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New Study Shows Using Fitness Trackers Motivates People To Workout

According to a new Australian study, buying a smartwatch, pedometer, or fitness tracker could be worthwhile if you’ve struggled to muster the motivation to work out. Researchers from the University of Southern Australia find a link between decreasing weight, increasing exercise, and fitness tracker monitors.

Fitness trackers motivate individuals to walk 1,800 extra steps

The study reveals that fitness tracking gadgets encourage individuals to walk for around 40 minutes daily (approximately 1,800 additional steps). As a result, this can help an individual lose about 2.2 pounds on average.  

The researcher evaluated almost 400 studies comprising 164,000 individuals living across the globe who have been using fitness trackers to monitor physical activity. The study team demonstrated the potential of low-cost interventions such as fitness trackers to fight public health issues such as heart disease, obesity, cancer, type II diabetes, stokers, and mental disorders.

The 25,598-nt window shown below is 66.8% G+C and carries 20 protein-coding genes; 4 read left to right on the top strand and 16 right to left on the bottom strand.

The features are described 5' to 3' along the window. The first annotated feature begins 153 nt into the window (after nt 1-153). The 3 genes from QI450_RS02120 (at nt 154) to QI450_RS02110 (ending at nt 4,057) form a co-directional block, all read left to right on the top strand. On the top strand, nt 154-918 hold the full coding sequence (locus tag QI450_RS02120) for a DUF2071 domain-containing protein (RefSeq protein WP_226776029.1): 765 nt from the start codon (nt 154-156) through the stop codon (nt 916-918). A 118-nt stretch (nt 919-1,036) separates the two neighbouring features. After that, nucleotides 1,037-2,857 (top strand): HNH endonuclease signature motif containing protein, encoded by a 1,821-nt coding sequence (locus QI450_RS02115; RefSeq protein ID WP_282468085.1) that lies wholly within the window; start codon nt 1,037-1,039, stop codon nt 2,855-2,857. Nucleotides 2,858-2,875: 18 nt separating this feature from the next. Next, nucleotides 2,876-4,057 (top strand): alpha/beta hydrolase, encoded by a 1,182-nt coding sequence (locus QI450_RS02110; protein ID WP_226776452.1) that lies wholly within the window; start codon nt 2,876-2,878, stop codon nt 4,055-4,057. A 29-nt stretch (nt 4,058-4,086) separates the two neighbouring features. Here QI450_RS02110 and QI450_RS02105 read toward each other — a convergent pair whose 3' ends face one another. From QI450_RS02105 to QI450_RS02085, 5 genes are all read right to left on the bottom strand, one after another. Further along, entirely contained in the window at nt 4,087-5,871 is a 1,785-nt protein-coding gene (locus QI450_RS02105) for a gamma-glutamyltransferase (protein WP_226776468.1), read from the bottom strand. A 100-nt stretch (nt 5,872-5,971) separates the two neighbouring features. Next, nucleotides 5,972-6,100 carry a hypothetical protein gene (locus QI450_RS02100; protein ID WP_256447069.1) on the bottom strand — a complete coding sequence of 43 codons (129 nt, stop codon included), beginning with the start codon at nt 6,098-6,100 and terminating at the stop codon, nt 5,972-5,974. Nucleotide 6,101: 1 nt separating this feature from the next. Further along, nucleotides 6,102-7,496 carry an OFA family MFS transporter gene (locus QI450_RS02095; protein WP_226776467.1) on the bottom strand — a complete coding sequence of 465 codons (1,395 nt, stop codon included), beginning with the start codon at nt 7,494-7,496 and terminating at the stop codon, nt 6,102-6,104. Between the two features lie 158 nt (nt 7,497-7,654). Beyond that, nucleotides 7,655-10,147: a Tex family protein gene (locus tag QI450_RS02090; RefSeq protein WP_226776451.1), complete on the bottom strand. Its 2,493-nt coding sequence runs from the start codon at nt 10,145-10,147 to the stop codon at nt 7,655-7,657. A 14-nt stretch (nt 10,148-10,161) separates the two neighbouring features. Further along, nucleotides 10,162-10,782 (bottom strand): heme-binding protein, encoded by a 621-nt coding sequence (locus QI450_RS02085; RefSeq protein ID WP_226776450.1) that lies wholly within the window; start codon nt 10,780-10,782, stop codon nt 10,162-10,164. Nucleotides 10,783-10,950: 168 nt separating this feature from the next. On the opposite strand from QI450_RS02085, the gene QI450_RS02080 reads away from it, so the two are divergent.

UniSA Ph.D. candidate and lead researcher Ty Ferguson explained that although fitness gadgets are popular, there is still skepticism regarding their accuracy and efficacy and if they lead to unhealthy eating disorders and obsessive behaviors. However, based on evidence, researchers indicate that tracking devices are beneficial in helping people stay fit. 

Ferguson said the reviewed studies indicate that wearable fitness monitors are effective across age groups if used for long periods. Notably, they are instrumental in encouraging individuals to exercise regularly, making it routine, and setting weight loss goals.

Individuals who used fitness trackers lost 2.2 pounds in five months 

Although losing 2.2 pounds in five months might look insignificant, the study authors point out that it’s notable when considering the public health impact across the whole population. 

Co-study author Prof Carol Maher said that considering the studies weren’t on weight loss, they wouldn’t expect significant weight loss. However, an average person will gain around 0.5 kg in a year, so losing 1kg in five months is quite substantial. 

Besides weight loss, fitness activity monitors show a link between cholesterol and low blood pressure in Type II diabetes. 

Written by Payal Gupta

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